Sunday, December 8, 2013

Warrants - Information for Writers

_________________________________________    

Alcatraz Escape Cell
 (Photo credit: derekskey)
“He might have read about someone being a drug mule and swallowing deflated balloons with cocaine in them. Same scenario. He could have made the leap. If he had breaded the diamonds, it would have created issues with the fourth amendment and due process. If we really thought he had breaded them, we’d have to arrest him and hold him long enough for his natural due process to occur. Believe me, that search is no fun.” I grimaced.
    “Believe you? You’ve searched someone’s feces before?” Striker’s lips curled in disgust.
                                                 ~ Missing Lynx

* This blog is based on an interview with a Virginia police officer. The officer has asked that his name and
   image be withheld for his privacy.


Arrest Warrant

* In order for an arrest to be effected there must be probable cause and an arrest warrant
   (when an officer is not involved in an immediate case).
* The warrant is issued by a magistrate based on the affidavit from the police. An affidavit is simply a 
   declaration made under oath.
* According to the 4th amendment the arrest warrant must particularly describe the person who is to 
English: Double locking police handcuffs appli...
 (Photo credit: Wikipedia)
   be seized. Without the description the warrant is
   invalid.
* Mittimus - is a writ to convey a person to jail

Video Quick Study (2:43) Attempt to arrest a juvenile
                                         without a proper warrant
Video Quick Study  (1:54) Warrant serving does not always go well.
Video Quick Study (1:45) Doing a warrant sweep.


* Bench Warrant -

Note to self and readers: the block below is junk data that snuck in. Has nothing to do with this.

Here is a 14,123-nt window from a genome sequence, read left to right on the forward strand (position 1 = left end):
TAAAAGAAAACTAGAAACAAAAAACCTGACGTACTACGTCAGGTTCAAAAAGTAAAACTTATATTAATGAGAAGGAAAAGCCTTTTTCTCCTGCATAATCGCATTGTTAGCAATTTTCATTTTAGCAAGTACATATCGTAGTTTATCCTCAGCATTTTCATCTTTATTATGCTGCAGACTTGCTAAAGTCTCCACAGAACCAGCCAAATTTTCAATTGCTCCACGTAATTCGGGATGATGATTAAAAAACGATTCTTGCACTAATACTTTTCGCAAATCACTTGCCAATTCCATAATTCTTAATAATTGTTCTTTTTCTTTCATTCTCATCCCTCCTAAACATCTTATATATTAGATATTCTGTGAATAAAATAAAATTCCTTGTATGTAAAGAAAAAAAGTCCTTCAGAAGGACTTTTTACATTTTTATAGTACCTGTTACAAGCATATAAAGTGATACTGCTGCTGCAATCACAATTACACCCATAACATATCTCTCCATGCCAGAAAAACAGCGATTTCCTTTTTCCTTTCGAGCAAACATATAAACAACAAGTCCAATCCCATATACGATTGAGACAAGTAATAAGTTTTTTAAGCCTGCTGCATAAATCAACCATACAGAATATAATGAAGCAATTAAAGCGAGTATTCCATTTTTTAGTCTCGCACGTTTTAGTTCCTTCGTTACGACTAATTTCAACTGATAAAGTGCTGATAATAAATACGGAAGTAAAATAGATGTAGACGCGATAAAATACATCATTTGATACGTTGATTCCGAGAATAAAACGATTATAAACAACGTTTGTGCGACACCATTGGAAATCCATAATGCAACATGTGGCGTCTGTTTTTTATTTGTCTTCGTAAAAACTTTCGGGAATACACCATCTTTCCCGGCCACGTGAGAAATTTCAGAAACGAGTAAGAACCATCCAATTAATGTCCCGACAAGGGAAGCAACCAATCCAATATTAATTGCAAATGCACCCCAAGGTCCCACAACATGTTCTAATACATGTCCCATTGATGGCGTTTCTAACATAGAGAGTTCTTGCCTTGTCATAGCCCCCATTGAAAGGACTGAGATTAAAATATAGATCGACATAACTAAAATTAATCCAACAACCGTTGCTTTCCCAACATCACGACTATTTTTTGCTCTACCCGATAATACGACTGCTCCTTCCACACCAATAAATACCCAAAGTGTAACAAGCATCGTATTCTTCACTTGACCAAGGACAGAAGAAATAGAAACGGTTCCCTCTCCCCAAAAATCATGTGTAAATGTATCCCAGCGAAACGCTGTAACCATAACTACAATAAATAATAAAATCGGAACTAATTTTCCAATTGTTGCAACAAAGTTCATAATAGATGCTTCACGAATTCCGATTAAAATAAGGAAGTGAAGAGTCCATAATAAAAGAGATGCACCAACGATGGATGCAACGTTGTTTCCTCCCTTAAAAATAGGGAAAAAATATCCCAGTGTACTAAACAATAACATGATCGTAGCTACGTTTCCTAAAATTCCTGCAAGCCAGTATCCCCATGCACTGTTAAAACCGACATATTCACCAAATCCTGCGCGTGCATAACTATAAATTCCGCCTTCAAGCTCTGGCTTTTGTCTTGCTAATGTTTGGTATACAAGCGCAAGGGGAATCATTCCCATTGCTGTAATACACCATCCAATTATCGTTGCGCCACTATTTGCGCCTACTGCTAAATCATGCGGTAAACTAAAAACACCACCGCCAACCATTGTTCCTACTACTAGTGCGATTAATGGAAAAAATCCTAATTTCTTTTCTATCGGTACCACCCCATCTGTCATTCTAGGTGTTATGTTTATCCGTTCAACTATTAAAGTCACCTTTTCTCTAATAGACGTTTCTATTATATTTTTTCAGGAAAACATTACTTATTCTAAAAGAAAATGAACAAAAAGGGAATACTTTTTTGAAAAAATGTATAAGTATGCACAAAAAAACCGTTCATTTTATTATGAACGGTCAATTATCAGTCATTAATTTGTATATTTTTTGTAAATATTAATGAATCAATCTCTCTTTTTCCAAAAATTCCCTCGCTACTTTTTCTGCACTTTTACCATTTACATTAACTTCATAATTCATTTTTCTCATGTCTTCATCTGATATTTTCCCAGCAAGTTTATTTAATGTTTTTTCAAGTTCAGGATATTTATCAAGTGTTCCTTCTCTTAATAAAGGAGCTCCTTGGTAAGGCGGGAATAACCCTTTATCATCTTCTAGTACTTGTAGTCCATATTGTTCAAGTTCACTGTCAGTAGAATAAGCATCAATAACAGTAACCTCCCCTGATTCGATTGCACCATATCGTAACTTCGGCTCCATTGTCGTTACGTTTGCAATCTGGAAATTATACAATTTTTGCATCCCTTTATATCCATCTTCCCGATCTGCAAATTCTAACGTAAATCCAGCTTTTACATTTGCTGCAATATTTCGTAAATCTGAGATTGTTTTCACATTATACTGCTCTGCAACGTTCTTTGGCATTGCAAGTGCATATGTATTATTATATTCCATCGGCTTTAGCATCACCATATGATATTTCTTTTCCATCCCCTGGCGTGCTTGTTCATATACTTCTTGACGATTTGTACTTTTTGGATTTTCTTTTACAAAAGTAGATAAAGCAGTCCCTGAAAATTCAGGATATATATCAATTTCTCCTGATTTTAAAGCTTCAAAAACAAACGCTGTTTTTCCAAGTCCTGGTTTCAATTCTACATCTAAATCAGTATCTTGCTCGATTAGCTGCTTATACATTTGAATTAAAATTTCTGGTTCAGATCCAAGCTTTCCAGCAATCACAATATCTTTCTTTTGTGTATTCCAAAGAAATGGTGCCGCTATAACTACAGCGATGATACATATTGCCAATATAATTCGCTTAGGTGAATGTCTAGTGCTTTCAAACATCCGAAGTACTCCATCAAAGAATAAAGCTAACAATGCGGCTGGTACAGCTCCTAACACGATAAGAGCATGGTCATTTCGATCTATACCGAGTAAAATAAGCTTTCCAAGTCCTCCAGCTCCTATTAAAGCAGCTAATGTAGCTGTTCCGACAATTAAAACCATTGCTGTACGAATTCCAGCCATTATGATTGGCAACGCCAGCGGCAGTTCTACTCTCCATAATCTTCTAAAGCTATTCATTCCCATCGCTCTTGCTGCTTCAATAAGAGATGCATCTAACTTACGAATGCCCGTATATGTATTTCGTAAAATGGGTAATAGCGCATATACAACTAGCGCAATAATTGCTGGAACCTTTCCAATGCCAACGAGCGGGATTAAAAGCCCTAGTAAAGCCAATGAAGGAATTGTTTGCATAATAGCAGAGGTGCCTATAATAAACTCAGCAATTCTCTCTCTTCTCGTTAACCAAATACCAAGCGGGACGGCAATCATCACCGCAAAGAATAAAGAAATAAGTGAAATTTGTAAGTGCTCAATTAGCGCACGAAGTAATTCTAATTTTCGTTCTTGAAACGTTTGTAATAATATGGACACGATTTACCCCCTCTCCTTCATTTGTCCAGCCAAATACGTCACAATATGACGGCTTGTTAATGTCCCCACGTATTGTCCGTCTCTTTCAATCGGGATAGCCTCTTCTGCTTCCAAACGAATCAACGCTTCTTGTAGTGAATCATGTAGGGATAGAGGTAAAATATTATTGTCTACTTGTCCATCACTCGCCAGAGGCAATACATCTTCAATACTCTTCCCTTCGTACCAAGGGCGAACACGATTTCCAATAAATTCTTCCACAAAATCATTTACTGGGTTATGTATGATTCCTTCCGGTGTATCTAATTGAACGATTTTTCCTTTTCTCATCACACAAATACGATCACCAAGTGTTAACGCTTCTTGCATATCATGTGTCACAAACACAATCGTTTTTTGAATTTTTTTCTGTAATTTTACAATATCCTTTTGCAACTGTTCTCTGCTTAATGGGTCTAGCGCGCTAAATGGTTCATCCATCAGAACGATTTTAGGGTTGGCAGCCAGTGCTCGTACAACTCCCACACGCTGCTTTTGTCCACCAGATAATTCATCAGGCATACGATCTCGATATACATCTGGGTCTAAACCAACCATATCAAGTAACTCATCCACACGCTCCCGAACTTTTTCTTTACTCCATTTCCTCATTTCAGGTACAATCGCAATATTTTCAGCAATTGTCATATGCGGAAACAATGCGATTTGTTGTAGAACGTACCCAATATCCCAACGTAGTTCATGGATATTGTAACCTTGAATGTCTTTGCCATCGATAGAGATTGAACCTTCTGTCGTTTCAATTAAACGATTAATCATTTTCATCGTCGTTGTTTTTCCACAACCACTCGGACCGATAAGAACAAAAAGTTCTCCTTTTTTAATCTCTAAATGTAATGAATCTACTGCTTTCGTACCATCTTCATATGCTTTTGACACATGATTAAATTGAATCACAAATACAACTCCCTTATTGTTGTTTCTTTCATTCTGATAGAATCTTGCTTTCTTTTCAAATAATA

~ Allow for the immediate on-sight arrest of a person
  ~ Usually for contempt of court where someone failed to come to a hearing.
  ~ Issued by judges or magistrates
  ~ Cases can be criminal or civil in nature

English: Bench Warrant for Sam Jain's arrest.
English: Bench Warrant for Sam Jain's arrest. (Photo credit: Wikipedia)

*Outstanding Arrest Warrant - is a warrant that has not been served.
  

English: Images of the 1990 arrest warrant iss...
 (Photo credit: Wikipedia)


Warrantless Arrests - 

So, if a warrant is required to make an arrest, why are police officers handcuffing folks and taking them away without the proper procedures?

London August 12 2013 004 Police Handcuffs
 (Photo credit: David Holt London)
Officers can arrest an individual if
* They are hurting themselves or others
* Causing damage to property
* Taking property (causing loss)
* Offending public decency (exposure, drunkenness, etc)
* Unlawful obstruction say of the highway for example.
* To protect someone, such as a child or other vulnerable
   person who is being threatened
* If the officer thinks that the person will disappear and not
   cooperate if they wait for an arrest warrant to be issued.
* To allow for quick investigation of a law that is believed to